- The Washington Times - Monday, November 23, 2009

There will be times Maryland forward Landon Milbourne will be asked to play nearly entire games, remaining on the floor with barely a breather while an outcome is remotely in doubt.

Early-season absences have made those instances a little more frequent for a senior flourishing far more now than at this time last year.

“I kept telling coach, ‘You don’t have to take me out. I’m fine,’ ” Milbourne said last week. “He’s trying to work guys in and see how other guys are going to play.”

But not too much.

Milbourne logged at least 30 minutes in each of the No. 25 Terrapins’ first three games, which served as a tuneup for three contests at the Maui Invitational. Maryland’s opener in Hawaii is Monday night against Division II Chaminade.

The Terps (3-0) remain without junior Dino Gregory, who is expected to return Dec. 12 from a suspension for a violation of team rules. Jin Soo Choi sprained an ankle in the opener and likely will be available Monday. The same is true of Steve Goins, who has yet to play because of a knee injury.

The thin frontcourt meant more time for Milbourne, who shifted out of necessity last season from a more perimeter-oriented spot to a post position. The early returns weren’t particularly effective.

Milbourne fouled out of two of Maryland’s first three games, then averaged 5.7 points and 4.3 rebounds in three games at the Old Spice Classic. But this season, Milbourne is different.

He leads Maryland in scoring, including a career-best 24-point outburst in Friday’s rout of New Hampshire. His rebounding is more assertive, and his comfort level in the post has clearly improved.

“I think he adjusted well last year,” coach Gary Williams said. “It was different. Now it’s easier for him. Just go out there and play. He doesn’t have to think about it.”

Williams bristled at the idea of assigning a position to Milbourne, who at 6-foot-7 and 205 pounds is undersized in the paint. But he is stronger than a year ago, an attribute certain to help against the tougher competition Maryland is likely to encounter later this week.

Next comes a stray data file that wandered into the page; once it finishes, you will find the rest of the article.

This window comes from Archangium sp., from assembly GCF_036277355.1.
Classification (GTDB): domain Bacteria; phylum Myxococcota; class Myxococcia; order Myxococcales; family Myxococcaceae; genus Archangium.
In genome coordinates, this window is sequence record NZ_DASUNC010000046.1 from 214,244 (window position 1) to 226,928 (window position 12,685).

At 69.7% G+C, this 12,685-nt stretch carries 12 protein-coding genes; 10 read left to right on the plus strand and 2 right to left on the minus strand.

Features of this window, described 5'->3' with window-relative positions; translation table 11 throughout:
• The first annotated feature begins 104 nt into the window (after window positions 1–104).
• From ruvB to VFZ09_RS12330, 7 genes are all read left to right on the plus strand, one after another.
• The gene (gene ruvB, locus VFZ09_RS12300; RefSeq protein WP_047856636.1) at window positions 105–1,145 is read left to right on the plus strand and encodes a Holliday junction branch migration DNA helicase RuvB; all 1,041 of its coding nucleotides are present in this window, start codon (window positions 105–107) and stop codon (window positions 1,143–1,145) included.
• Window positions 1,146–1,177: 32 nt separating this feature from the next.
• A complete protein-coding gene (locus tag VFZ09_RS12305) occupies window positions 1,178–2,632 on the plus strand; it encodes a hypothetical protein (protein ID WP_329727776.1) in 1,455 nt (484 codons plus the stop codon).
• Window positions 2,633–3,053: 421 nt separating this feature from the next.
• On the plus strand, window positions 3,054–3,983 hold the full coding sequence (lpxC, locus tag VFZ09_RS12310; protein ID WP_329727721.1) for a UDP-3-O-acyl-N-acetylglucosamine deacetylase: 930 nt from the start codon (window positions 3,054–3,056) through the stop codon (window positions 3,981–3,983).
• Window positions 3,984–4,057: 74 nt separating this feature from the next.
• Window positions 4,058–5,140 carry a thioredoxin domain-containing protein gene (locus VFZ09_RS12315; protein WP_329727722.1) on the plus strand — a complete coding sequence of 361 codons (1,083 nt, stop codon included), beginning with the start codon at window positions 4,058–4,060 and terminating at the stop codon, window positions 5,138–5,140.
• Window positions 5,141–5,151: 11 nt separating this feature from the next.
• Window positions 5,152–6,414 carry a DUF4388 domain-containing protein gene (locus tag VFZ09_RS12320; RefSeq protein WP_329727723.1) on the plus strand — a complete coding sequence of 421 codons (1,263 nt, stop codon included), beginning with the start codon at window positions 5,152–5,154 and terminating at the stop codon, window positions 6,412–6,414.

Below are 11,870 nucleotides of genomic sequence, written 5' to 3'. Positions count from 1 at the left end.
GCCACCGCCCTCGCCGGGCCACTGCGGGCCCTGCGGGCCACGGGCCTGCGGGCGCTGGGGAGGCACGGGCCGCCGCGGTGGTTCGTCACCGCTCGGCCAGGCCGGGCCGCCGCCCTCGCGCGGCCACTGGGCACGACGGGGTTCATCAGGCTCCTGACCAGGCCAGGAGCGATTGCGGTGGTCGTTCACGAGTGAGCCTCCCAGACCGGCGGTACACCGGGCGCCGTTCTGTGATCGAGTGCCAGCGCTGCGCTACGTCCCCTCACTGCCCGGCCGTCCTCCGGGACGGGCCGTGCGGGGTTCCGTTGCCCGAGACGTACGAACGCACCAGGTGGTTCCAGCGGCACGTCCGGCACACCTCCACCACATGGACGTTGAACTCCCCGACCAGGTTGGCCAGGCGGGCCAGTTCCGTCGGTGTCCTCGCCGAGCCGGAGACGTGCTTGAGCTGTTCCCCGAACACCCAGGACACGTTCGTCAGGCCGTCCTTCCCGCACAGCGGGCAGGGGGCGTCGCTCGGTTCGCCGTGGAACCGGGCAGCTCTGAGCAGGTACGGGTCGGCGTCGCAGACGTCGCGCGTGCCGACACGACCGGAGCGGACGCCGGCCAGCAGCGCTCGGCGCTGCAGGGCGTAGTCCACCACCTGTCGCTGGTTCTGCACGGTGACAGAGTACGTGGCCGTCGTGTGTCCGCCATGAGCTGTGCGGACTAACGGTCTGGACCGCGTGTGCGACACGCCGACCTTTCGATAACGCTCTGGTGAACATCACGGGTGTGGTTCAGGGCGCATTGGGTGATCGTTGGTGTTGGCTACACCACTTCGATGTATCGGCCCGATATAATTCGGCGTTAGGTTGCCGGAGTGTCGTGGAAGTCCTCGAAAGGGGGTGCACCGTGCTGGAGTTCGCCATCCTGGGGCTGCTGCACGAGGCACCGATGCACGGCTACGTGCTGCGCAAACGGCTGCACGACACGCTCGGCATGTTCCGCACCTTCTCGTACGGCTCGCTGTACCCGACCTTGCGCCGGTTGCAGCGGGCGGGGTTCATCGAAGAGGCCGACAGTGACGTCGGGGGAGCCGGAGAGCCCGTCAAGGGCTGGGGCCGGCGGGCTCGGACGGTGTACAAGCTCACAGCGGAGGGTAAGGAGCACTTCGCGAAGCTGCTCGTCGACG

Milbourne’s also smarter, having figured out why he endured some rough nights - plenty early in the adjustment period, and more in February and March because of weariness from a long season.

“I’m sure last year was kind of tough for him because he really hadn’t played that position at all,” guard Eric Hayes said. “But he’s learning to like being the four man. He has a lot of matchup problems because if some big guys are on him, they can’t get out to the perimeter to cover him.”

Last year’s slowdown would seem to make conserving minutes a priority. Yet until the Terps are back at full strength, saving Milbourne might not be possible.

Not that he’s complaining; he has, after all, already logged more minutes this season (91) than his entire freshman season (77).

“Yeah, exactly,” Milbourne said with a laugh.

Of course, Maryland hasn’t encountered any towering teams early this season, but that could change in Maui.

Whenever it happens, Milbourne won’t back down - quite possibly from start to finish.

“He’s got the strength and the quickness that’s really a good combination for being a small forward, which he is,” Williams said. “You can say he’s our second-biggest guy, but he’s built like a small forward would be built like, and that’s the way he plays. There’s a lot of ways to play.”

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